How many times have you watched a frustrating encounter between an overwrought child and a well-meaning (but reluctant) parent who has allowed that child to become over extended or over stimulated? Rather than have the I’m-the-Mom/Dad attitude, the parent seems to want the child to take the "alpha role," to make the decision, to follow a rule that has been spoken (or screamed), but never enforced.

      How often have you experienced a totally frazzled day with your children and known deep down that their inability to hold it together actually reflected your own interior dishevelment?

      Expecting our children to model a greater sense of calm or peace than we actually are experiencing on the inside denies our leadership role in the pack. Very often, all our children do is mirror our own interior woes. All too often, they get punished for acting on what we’re actually feeling and modeling for them. We have it backwards.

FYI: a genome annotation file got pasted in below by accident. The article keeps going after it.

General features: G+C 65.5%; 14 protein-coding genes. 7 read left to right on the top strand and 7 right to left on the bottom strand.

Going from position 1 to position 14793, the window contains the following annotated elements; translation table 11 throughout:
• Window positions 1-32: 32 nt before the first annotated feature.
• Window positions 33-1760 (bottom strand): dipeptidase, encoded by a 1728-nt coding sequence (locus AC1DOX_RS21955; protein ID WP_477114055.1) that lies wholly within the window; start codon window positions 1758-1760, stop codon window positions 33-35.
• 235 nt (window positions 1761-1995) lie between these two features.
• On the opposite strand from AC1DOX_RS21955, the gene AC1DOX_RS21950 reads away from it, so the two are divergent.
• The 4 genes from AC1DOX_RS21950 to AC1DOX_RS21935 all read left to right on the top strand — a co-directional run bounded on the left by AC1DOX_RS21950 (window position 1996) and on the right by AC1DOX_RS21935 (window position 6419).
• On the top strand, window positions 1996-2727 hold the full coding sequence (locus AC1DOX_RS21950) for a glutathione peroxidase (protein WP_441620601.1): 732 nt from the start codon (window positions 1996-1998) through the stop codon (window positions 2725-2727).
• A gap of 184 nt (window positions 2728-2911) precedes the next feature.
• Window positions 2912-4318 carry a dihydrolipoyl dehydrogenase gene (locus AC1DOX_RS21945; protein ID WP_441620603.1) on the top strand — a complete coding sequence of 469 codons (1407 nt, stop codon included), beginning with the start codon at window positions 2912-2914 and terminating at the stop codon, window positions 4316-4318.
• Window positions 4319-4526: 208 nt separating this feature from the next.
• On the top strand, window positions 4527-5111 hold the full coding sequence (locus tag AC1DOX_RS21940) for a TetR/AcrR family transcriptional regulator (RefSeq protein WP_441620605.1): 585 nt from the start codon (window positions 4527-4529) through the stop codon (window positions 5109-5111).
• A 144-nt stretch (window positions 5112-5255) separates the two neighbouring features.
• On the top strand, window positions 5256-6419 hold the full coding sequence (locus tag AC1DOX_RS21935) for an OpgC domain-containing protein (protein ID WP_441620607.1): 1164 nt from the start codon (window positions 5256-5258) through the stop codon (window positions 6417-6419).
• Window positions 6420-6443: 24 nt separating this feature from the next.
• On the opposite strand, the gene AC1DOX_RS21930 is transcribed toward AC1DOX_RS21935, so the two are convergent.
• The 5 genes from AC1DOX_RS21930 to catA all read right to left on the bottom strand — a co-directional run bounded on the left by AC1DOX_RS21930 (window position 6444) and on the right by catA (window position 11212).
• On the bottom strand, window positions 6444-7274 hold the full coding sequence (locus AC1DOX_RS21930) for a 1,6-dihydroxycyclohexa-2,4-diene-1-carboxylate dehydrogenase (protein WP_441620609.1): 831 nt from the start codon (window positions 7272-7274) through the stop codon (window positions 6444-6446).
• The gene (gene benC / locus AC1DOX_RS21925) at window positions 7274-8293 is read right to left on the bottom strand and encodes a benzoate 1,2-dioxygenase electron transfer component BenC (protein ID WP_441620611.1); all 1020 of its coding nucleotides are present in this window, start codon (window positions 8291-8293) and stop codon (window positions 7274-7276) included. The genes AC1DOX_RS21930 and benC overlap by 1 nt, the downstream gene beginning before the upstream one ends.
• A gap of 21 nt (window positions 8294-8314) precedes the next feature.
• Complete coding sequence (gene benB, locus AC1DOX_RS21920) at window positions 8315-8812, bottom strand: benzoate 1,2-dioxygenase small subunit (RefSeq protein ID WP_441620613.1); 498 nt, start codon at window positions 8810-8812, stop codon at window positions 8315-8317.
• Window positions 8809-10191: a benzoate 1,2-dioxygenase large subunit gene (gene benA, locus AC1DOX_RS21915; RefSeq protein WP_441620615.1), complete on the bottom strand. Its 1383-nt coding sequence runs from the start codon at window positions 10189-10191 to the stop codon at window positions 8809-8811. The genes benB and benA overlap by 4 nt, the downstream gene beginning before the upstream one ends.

Obviously, it takes more than a simple article to address all the concepts, methods, methodologies, but I’d like to point out one thing: we’re talking about "child whispering" here not "child shouting" or "child browbeating."

      Probably the sanest thing for any parent to do is to accept at the outset that a child’s behavior is her own. The parent cannot really control a child’s behavior: only the child can do that.  Responsible, wise self-control is what we want for our children to be able to exercise.  

      The parent can help teach a child to understand himself, to self-soothe, to communicate with others civilly, to listen, to express her own needs clearly, to know the names of feelings and the words that will get them real help in real emergencies. A parent can model a thousand other personal qualities and ethical values and life skills and allow the child to scaffold off grown-up expertise until their own can be firmly established.

      No parent accomplishes any of these things through shouting or browbeating or intimidating a child. The fear generated by those negative parental behaviors shuts down the learning process and leaves the child feeling desperate and less in control of himself than ever.     

      So, what are some practical steps you can take now to become a true "child whisperer?"